A Day in My Life

Gil­lian Healy pro­duziert in ihrem Dubliner Start-up Kom­bucha. JOHN STAN­LEY sprach mit ihr über ihren Tag und den gesund­heitlichen Nutzen des Getränks.

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Meet a pro­ducer of kom­bucha

My name is Gil­lian Healy and I’m 24 years old. I run a small start-up com­pany in Dublin called Gut In­stinct, and we pro­duce a fer­mented drink called kom­bucha. It orig­i­nated in China around 200 BC and later spread across Asia and into Eu­rope. It’s been quite a big trend in Amer­ica and Aus­tralia for a num­ber of years and it’s just hit­ting Ire­land now.

Peo­ple are be­com­ing more health con­scious to­day, and kom­bucha is very good for your gut. It’s made us­ing a sym­bi­otic cul­ture of bac­te­ria and yeast, known as a “scoby”, which gives you amaz­ing bac­te­ria. Sev­enty per cent of the body’s sero­tonin, for ex­am­ple, some­times called the “happy chem­i­cal” be­cause it con­trib­utes to well-be­ing and hap­pi­ness, is made in your gut.

I first got into kom­bucha be­cause I craved soft drinks, but if I had too many, I wouldn’t feel great and my skin would break out. Then I found that kom­bucha, which has a rather acidic flavour, was a re­ally good sub­sti­tute — though I would say it’s an ac­quired taste. I think peo­ple buy our kom­bucha for two main rea­sons: they’re in­creas­ingly aware of the pos­i­tive con­nec­tion be­tween a healthy tummy and a healthy mind, and they see it as a good al­ter­na­tive to soft drinks.

Ev­ery day is dif­fer­ent for me, but typ­i­cally, I be­gin my work­ing day in the kitchen. Nor­mally, on a Mon­day, for ex­am­ple, I start a new “brew”. I ba­si­cally put wa­ter, tea and sug­ars into our brew­ing tank and then add the all-im­por­tant scoby to it. It breaks down all the sug­ars in the brew­ing vat and releases re­ally good bac­te­ria into the drink it­self, such as lac­to­bacil­lus, and acetic acid, which also con­trib­ute to good health.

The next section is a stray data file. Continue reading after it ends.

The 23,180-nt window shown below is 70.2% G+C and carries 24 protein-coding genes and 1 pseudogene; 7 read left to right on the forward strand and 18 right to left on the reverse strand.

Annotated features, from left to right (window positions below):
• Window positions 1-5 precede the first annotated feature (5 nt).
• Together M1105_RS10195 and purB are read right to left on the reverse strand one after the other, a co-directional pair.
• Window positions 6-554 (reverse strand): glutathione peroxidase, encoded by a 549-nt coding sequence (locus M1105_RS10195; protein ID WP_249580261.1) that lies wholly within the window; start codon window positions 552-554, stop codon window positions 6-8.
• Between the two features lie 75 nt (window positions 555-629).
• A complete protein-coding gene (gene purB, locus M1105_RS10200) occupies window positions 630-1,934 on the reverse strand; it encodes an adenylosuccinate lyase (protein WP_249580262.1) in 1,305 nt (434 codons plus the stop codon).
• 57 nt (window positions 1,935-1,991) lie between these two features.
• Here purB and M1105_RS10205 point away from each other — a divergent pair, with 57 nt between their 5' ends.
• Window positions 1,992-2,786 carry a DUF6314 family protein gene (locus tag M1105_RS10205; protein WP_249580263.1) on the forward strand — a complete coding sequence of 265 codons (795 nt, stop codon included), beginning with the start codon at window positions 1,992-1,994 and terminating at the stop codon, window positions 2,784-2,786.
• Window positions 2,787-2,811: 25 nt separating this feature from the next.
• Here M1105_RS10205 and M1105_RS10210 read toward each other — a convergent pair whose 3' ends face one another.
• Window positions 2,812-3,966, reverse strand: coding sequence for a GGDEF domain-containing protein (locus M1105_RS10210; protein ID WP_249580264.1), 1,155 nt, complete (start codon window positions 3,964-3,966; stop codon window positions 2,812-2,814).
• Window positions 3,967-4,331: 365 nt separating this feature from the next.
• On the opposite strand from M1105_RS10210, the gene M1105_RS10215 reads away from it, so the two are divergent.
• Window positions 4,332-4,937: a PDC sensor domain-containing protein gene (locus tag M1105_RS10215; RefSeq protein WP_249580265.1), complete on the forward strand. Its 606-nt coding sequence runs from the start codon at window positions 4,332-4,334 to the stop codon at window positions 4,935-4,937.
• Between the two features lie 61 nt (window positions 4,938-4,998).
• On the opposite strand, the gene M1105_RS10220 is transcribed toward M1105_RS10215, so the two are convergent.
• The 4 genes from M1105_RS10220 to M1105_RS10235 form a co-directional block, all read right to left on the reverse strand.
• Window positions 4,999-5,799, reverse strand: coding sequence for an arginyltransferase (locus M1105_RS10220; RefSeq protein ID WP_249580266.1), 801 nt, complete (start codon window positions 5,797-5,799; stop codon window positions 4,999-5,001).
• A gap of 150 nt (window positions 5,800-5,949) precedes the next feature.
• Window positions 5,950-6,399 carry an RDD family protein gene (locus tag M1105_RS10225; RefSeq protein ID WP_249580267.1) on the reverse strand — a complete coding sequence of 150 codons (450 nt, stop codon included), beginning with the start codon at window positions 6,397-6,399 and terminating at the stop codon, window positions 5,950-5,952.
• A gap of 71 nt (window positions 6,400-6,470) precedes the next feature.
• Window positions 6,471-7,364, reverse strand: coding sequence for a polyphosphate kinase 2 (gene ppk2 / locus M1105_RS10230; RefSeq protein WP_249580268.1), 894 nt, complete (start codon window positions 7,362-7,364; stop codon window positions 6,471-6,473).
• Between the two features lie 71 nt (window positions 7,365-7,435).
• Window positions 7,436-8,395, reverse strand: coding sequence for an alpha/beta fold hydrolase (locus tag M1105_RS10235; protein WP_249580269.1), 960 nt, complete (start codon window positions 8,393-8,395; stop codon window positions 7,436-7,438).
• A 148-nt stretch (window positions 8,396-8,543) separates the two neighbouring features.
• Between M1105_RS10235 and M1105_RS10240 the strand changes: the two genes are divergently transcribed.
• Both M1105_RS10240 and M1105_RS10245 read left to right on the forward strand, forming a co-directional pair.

Our kom­bucha is dou­ble-fer­mented, with an in­fu­sion pe­riod of seven to ten days be­tween the two brews, which is when we add flavour. So at dif­fer­ent times, I drain off the liq­uid from the first brews and be­gin the in­fu­sion pe­riod for the three flavours we cur­rently have: cof­fee, tea and our ex­otic rose and rhubarb. I also take batches of the in­fused prod­uct and start them on their sec­ond brew, which takes a fur­ther three to five days. Then there’s a busy pe­riod of bot­tling the prod­uct to get it ready for dis­tri­bu­tion.

My favourite part of the process is the in­fu­sion pe­riod be­cause that’s when we get to ex­per­i­ment with new flavours. Ex­per­i­ment­ing is how we came up with rose and rhubarb, our cur­rent best­seller.

When I’ve fin­ished on the pro­duc­tion side, I usu­ally then spend part of my day pro­mot­ing our brand through so­cial me­dia and re­search­ing new sales op­por­tu­ni­ties. We al­ready have a wide dis­tri­bu­tion in Dublin, which I han­dle di­rectly, as well as sales out­side the city, han­dled by a dis­trib­u­tor.

I spend part of most days go­ing out to clients, mak­ing sure the prod­uct is sell­ing well and find­ing out if they’d like me to do a pro­mo­tional tast­ing for them. That’s an im­por­tant side of the busi­ness for us at this stage be­cause it’s such a niche prod­uct. A few po­ten­tial cus­tomers will be fa­mil­iar with kom­bucha, but most won’t, which is why it’s good to let peo­ple see if they like it be­fore they buy a bot­tle.

Ide­ally, we’d like to go into ex­port markets, but I want to get our name es­tab­lished in our home mar­ket first. Eng­land is al­ready quite a de­vel­oped mar­ket, with a num­ber of kom­bucha mi­cro­brew­eries there. How­ever, I think that when we’re ready to look abroad, Ger­many will be one of the first places we’ll ex­plore. Af­ter all, a lot of their foods are fer­mented, like sauer­kraut or pick­led onions.

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